'Fire when ready' a motto this Gridely takes to heart

Pausing with pets

January 22, 1992|By Ellen Hawks

WITH COMPANY, this canine character is funny and cute. Without it, he is a destructive terror.

Gridley II, a year-old miniature schnauzer owned by Vivian and Chuck Claypool, skips when he runs and is the tail-wagging self-appointed public relations director of the neighborhood. He sits in his yard greeting everyone, and he jumps at the chance for a ride on his owners' 36-foot power boat docked near their home in Severna Park.

But, his family groans, the minute they go out and leave him alone, he tears up the house.

''He has shredded the bottom of the kitchen door . . . When we left him in the basement, he shredded the carpeting and he also soils in the house. Since he came to us last September, I suppose you could call him the $100 a week dog,'' says Mrs. Claypool, who can still smile as she sums up the destruction. Neither of them want to put the little dog in a crate when they go out.

The couple has owned two schnauzers named Gridley, but this tTC one lives up to his namesake, according to Mr. Claypool, who recounts the story of naming him.

''In 1898, during the Spanish-American War, Charles Vernon Gridley was the first officer on the flagship Olympia when his commander, George Dewey, gave him the now famous command 'You may fire when ready Gridley.' Gridley obeyed and proceeded to sink the entire Spanish fleet during the Battle of Manila,'' he says.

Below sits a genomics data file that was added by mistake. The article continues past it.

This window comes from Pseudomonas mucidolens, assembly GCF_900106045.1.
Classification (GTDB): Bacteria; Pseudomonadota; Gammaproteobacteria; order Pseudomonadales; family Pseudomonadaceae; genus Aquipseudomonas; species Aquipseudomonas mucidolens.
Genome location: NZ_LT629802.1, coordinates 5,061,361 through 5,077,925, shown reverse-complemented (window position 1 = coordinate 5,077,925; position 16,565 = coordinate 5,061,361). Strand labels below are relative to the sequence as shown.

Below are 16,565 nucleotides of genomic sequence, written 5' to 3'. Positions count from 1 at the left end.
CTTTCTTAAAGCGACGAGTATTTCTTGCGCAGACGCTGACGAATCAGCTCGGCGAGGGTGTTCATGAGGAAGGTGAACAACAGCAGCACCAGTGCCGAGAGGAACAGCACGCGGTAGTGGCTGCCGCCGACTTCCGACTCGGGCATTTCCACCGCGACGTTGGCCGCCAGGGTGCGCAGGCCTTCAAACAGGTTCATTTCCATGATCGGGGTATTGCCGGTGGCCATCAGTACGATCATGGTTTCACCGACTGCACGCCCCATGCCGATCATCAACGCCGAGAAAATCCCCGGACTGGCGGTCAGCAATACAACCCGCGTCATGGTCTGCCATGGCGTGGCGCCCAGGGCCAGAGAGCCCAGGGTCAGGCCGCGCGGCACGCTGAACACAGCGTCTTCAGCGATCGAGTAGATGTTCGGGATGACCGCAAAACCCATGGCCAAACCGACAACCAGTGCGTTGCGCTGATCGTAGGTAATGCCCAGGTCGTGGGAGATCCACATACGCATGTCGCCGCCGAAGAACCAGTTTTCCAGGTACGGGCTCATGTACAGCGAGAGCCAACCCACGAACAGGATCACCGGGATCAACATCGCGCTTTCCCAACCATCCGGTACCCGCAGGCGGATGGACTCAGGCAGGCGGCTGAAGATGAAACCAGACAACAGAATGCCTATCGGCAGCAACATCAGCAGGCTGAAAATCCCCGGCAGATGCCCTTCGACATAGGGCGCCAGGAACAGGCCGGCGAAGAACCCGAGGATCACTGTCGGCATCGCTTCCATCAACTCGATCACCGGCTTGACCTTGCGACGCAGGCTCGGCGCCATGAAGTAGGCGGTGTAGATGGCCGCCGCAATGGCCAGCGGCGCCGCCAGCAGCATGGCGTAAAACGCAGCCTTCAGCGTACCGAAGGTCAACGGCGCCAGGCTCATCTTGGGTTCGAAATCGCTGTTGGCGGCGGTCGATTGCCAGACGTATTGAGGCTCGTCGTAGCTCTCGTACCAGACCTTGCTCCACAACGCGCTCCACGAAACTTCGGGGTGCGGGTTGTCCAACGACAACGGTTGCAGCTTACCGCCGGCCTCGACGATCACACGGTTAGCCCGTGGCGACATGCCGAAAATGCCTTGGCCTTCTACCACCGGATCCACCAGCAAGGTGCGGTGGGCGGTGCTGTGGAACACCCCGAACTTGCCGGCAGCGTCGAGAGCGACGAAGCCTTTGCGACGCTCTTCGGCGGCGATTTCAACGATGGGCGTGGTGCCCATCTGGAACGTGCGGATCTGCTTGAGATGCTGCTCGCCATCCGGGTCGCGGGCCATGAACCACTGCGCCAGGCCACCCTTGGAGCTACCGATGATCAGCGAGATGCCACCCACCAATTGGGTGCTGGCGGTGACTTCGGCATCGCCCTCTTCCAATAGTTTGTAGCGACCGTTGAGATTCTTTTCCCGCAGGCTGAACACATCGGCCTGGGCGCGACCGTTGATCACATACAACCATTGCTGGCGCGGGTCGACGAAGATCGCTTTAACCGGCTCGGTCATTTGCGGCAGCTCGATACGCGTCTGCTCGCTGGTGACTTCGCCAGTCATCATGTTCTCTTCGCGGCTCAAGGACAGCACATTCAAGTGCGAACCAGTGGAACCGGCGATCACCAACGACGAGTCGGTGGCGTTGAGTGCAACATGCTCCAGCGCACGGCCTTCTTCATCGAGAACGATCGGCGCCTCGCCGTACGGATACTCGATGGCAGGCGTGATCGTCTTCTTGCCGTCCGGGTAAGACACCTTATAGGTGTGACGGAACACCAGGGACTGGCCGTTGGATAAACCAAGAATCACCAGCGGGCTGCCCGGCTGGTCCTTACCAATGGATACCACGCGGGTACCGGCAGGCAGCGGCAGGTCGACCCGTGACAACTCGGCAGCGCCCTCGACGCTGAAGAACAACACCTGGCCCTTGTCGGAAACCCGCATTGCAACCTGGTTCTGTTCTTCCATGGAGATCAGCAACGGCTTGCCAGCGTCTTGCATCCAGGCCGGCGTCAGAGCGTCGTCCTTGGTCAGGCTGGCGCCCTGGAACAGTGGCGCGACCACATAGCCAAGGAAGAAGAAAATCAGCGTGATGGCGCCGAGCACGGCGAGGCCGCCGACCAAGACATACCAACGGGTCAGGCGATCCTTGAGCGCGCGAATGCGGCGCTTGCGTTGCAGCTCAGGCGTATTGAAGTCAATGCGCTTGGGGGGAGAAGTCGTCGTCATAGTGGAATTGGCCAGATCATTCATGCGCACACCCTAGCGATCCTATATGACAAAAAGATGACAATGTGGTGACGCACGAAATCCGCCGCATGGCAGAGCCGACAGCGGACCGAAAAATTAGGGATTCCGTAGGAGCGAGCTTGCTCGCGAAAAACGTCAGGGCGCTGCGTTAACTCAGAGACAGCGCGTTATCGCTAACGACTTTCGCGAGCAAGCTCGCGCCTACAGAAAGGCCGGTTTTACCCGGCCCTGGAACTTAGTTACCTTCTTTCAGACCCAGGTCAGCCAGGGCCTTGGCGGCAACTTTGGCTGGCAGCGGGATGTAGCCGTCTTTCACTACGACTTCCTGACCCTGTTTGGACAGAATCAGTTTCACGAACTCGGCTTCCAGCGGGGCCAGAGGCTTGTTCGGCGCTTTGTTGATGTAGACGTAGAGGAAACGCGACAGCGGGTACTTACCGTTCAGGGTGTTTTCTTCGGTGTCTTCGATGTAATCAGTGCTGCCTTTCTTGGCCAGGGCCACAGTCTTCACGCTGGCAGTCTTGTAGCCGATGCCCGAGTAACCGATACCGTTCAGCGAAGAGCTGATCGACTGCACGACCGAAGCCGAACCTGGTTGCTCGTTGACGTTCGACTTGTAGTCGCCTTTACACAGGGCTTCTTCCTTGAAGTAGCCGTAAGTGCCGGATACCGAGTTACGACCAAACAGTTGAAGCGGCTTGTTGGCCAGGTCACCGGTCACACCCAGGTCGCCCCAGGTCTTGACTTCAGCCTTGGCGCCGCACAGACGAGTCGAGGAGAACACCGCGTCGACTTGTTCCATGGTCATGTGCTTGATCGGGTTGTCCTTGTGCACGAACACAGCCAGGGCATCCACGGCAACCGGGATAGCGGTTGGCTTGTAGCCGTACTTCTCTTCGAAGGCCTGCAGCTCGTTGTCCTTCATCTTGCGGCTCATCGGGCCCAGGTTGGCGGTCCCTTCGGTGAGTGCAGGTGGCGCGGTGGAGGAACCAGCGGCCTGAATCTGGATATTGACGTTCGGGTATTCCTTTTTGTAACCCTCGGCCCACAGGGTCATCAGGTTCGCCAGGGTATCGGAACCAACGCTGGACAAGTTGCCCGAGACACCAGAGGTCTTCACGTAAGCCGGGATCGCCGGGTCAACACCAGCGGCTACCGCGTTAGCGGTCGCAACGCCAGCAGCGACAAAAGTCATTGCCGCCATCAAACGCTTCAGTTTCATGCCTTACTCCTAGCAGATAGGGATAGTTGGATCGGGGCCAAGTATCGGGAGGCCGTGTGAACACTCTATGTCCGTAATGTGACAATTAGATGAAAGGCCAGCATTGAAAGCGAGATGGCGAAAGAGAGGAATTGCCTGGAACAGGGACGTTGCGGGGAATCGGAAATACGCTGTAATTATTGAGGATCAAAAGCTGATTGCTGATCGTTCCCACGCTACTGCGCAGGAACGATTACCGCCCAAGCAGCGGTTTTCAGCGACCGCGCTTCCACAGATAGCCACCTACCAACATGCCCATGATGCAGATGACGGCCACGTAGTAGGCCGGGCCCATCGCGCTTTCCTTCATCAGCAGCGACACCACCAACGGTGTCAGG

When Gridley II fires, no one is ready. But, in other ways, his positive personality is a real winner. He takes himself very seriously. When he greets neighbors or visitors or poses for a photographer, he takes a sturdy, balanced stance with his little feet wide apart and gazes intently at them.

If he didn't have four feet, he'd resemble a kid at play because he skips on his left hind foot as he runs along. Those who don't know him think his foot hurts. Not so.

The couple has owned three miniature schnauzers, the first, Ralph, lived nine years. Then came Gridley, who lived to age 13. He had none of the destructive tendencies of Gridley II. The name just appeals to Mr. Claypool, who is, incidentally, an Army man.

Gridley died after a long crippling time with arthritis. ''Chuck lifted him, carried him in and out and became his legs when he couldn't walk at all," Mrs. Claypool remembers. "And, when he died, Chuck was so affected by the loss, he suffered with his own legs for a time. He couldn't bend down.''

Mr. Claypool shrugs it off as ''probably sympathy. I kept thinking of what it would be like for someone to lose all use of the legs. For me it would mean I couldn't work and I couldn't play drums.'' He works for the Alban Tractor Co. Inc., selling the earth-moving Caterpillar tractor. For more than 20 years, he has played drums with the Tired Business Men, a band of professional business men who are currently playing on the first and third Tuesday evening of every month at the Millrace Tavern on W. Franklintown Road.

If Mr. Claypool's legs are hurting now, it is from cleaning up after Gridley II when he is left alone. There is hope, however. They have put up a gate across a quiet, warm corner of the basement, and it recently contained Gridley II until his owners came home and took him up to his bed in their room.

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